1. Janich et al. Human epidermal stem cell function is regulated by circadian oscillations. Cell Stem Cell, October 2013

Cite This Page:

Cell Press. "Circadian rhythms in skin stem cells protect us against UV rays." ScienceDaily. ScienceDaily, 10 October 2013. <www.sciencedaily.com/releases/2013/10/131010124557.htm>.
Cell Press. (2013, October 10). Circadian rhythms in skin stem cells protect us against UV rays. ScienceDaily. Retrieved November 26, 2014 from www.sciencedaily.com/releases/2013/10/131010124557.htm
Cell Press. "Circadian rhythms in skin stem cells protect us against UV rays." ScienceDaily. www.sciencedaily.com/releases/2013/10/131010124557.htm (accessed November 26, 2014).

Share This


More From ScienceDaily



More Health & Medicine News

Wednesday, November 26, 2014

Featured Research

from universities, journals, and other organizations


Featured Videos

from AP, Reuters, AFP, and other news services

Pet Dogs to Be Used in Anti-Ageing Trial

Pet Dogs to Be Used in Anti-Ageing Trial

Reuters - Innovations Video Online (Nov. 26, 2014) Researchers in the United States are preparing to discover whether a drug commonly used in human organ transplants can extend the lifespan and health quality of pet dogs. Video provided by Reuters
Powered by NewsLook.com
From Popcorn To Vending Snacks: FDA Ups Calorie Count Rules

From Popcorn To Vending Snacks: FDA Ups Calorie Count Rules

Newsy (Nov. 25, 2014) The US FDA is announcing new calorie rules on Tuesday that will require everywhere from theaters to vending machines to include calorie counts. Video provided by Newsy
Powered by NewsLook.com
Daily Serving Of Yogurt Could Reduce Risk Of Type 2 Diabetes

Daily Serving Of Yogurt Could Reduce Risk Of Type 2 Diabetes

Newsy (Nov. 25, 2014) Need another reason to eat yogurt every day? Researchers now say it could reduce a person's risk of developing type 2 diabetes. Video provided by Newsy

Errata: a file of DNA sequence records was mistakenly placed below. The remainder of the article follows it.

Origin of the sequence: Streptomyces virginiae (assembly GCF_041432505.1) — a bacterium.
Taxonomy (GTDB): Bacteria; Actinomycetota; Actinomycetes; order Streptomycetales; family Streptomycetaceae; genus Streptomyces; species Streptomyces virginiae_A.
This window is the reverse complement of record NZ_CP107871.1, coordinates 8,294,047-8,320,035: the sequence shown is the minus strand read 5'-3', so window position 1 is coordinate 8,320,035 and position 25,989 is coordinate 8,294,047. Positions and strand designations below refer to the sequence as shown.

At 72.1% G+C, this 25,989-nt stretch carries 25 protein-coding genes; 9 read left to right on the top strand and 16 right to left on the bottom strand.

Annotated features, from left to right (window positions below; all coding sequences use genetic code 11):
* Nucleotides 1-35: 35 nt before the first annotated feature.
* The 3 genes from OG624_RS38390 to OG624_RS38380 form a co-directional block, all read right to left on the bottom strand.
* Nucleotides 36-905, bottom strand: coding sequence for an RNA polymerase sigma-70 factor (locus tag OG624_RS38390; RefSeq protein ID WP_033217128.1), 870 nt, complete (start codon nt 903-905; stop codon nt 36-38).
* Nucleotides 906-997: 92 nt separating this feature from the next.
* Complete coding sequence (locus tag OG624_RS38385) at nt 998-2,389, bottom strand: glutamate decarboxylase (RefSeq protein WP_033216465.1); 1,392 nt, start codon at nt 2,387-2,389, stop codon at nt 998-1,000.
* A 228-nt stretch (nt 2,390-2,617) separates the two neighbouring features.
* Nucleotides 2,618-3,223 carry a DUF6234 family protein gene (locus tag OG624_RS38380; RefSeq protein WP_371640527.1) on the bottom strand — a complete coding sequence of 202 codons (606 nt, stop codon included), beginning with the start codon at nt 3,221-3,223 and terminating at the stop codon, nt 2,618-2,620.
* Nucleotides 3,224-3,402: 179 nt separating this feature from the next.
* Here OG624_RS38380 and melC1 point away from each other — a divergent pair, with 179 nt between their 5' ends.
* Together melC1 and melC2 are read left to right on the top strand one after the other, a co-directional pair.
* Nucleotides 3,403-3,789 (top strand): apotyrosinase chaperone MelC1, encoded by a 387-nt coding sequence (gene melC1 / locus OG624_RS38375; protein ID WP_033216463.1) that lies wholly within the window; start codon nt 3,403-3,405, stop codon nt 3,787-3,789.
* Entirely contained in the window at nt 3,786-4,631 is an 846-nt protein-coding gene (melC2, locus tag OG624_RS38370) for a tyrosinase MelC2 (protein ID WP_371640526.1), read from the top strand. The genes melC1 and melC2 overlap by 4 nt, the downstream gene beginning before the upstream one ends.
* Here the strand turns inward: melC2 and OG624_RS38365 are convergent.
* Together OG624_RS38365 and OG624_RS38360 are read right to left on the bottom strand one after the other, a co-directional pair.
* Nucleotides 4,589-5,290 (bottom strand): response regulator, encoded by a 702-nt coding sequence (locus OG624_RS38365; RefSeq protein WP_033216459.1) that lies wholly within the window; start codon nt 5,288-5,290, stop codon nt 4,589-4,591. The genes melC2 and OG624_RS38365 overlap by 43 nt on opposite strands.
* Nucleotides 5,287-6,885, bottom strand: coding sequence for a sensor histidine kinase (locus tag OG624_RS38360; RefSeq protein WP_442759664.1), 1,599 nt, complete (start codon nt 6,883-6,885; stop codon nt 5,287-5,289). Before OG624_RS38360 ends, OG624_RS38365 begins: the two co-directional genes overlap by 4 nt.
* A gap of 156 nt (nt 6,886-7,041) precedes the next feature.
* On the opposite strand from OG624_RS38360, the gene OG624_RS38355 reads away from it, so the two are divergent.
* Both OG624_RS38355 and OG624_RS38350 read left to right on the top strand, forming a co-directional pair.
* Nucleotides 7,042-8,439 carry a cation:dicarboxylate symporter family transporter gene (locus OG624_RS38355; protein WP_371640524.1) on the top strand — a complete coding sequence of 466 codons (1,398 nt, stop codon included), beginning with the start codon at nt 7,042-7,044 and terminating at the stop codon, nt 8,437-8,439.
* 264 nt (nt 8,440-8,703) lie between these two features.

Powered by NewsLook.com
Madagascar Working to Contain Plague Outbreak

Madagascar Working to Contain Plague Outbreak

AFP (Nov. 24, 2014) Madagascar said Monday it is trying to contain an outbreak of plague -- similar to the Black Death that swept Medieval Europe -- that has killed 40 people and is spreading to the capital Antananarivo. Duration: 00:42 Video provided by AFP
Powered by NewsLook.com

Search ScienceDaily

Number of stories in archives: 140,361

Find with keyword(s):
Enter a keyword or phrase to search ScienceDaily for related topics and research stories.

Save/Print:
Share:

Breaking News:

Strange & Offbeat Stories


Health & Medicine

Mind & Brain

Living & Well

In Other News

... from NewsDaily.com

Science News

Health News

Environment News

Technology News



Save/Print:
Share:

Free Subscriptions


Get the latest science news with ScienceDaily's free email newsletters, updated daily and weekly. Or view hourly updated newsfeeds in your RSS reader:

Get Social & Mobile


Keep up to date with the latest news from ScienceDaily via social networks and mobile apps:

Have Feedback?


Tell us what you think of ScienceDaily -- we welcome both positive and negative comments. Have any problems using the site? Questions?
Mobile: iPhone Android Web
Follow: Facebook Twitter Google+
Subscribe: RSS Feeds Email Newsletters
Latest Headlines Health & Medicine Mind & Brain Space & Time Matter & Energy Computers & Math Plants & Animals Earth & Climate Fossils & Ruins